The Effect of Acute Nitrate-Rich Beetroot Juice Supplementation upon Oxygen Uptake during High-Intensity Interval Exercise
Cardiff Metropolitan University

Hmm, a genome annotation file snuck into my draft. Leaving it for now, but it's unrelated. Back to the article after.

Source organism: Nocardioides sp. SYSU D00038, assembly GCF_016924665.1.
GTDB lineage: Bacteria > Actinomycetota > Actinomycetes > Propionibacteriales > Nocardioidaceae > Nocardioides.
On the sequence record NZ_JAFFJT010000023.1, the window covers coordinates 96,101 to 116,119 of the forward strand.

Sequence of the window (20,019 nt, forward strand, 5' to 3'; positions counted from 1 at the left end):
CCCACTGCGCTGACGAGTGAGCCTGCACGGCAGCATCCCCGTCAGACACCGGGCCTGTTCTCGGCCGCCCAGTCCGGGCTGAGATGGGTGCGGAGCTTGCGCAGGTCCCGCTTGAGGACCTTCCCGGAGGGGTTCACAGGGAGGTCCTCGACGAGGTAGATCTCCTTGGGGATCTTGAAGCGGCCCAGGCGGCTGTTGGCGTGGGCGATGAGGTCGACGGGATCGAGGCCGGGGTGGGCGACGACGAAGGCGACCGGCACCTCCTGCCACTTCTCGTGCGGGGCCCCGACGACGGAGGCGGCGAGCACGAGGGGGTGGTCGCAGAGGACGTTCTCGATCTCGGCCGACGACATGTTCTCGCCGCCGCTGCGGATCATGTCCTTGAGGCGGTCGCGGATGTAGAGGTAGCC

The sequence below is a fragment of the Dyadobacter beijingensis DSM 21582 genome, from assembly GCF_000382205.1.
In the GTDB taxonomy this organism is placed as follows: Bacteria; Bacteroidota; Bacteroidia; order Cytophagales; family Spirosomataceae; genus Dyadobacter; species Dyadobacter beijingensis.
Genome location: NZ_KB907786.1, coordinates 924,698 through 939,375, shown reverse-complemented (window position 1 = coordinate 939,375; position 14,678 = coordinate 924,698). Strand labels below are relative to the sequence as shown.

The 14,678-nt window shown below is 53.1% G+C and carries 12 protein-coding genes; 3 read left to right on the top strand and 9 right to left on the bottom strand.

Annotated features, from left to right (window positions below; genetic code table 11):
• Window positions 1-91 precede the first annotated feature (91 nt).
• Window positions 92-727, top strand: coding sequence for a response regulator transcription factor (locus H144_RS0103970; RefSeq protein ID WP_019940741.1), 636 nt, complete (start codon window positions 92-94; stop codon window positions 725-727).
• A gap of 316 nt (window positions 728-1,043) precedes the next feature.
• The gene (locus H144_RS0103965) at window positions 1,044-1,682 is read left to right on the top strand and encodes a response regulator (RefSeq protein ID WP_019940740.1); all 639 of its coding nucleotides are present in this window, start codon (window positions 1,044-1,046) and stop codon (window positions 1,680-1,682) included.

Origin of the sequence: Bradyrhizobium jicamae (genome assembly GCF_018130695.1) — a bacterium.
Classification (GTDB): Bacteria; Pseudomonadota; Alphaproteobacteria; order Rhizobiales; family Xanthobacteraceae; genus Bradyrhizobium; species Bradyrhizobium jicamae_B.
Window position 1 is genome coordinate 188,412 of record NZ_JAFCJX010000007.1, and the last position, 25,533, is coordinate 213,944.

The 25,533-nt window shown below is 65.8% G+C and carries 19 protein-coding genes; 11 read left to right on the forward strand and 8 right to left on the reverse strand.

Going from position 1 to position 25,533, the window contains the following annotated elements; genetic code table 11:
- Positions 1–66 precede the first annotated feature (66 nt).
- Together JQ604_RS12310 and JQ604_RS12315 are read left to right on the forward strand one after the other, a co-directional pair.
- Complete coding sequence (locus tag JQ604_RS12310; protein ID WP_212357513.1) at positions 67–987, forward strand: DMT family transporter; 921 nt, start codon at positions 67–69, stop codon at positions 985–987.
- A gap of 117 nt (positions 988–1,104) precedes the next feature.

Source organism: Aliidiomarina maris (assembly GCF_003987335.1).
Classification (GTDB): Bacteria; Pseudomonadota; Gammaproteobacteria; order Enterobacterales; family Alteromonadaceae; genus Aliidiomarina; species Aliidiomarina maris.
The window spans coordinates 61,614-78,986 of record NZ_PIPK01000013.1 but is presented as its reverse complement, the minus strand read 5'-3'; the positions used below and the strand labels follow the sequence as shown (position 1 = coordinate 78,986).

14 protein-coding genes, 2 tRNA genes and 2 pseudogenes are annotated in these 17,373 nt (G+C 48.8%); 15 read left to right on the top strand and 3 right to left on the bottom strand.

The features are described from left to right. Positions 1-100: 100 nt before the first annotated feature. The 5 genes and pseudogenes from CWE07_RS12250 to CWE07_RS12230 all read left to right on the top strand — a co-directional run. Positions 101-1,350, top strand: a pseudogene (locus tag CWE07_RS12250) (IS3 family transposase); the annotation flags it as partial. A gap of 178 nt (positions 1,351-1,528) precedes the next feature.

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Acute dietary nitrate (NO3 -) supplementation in the form of beetroot juice (BRJ) has been shown to have inconsistent effects on oxygen consumption during low- and high-intensity exercise (HIE). However, research has not detailed the effects of NO3 - supplementation during high-intensity interval exercise. Therefore, the aim of this study was to examine the effect of an acute dose of NO3 --rich BRJ on ventilatory and gas dynamics during a HIE protocol. Seven physically active individuals (20 ± 1 yr, VO2max 40.8 ± 10.3 ml.kg-1. min-1) participated in a single-blind, repeated-measures design. They ingested 70 ml of BRJ (~4.0 mmol NO3 -) or a placebo of low NO3 - blackcurrant squash 2.5 hr before a 16-min HIE protocol. HIE consisted of 8 x 60s bouts of high-intensity (90% Wmax) work separated by 60s low intensity work bouts (50% Wmax). A 48 hr wash-out period separated the two trials. Oxygen uptake, carbon dioxide output, ventilatory equivalents for oxygen and carbon dioxide, respiratory exchange ratio minute ventilation and heart rate were collected throughout for analysis. The effects of beetroot juice supplementation were measured using two-way analysis of covariance. There was no significant difference between BRJ and PLC during 90% Wmax or 50% Wmax upon oxygen uptake (P < 0.431 vs 0.757). The findings of this study indicate that an acute dose of concentrated BRJ does not affect oxygen uptake during an HIE protocol in physically active individuals.
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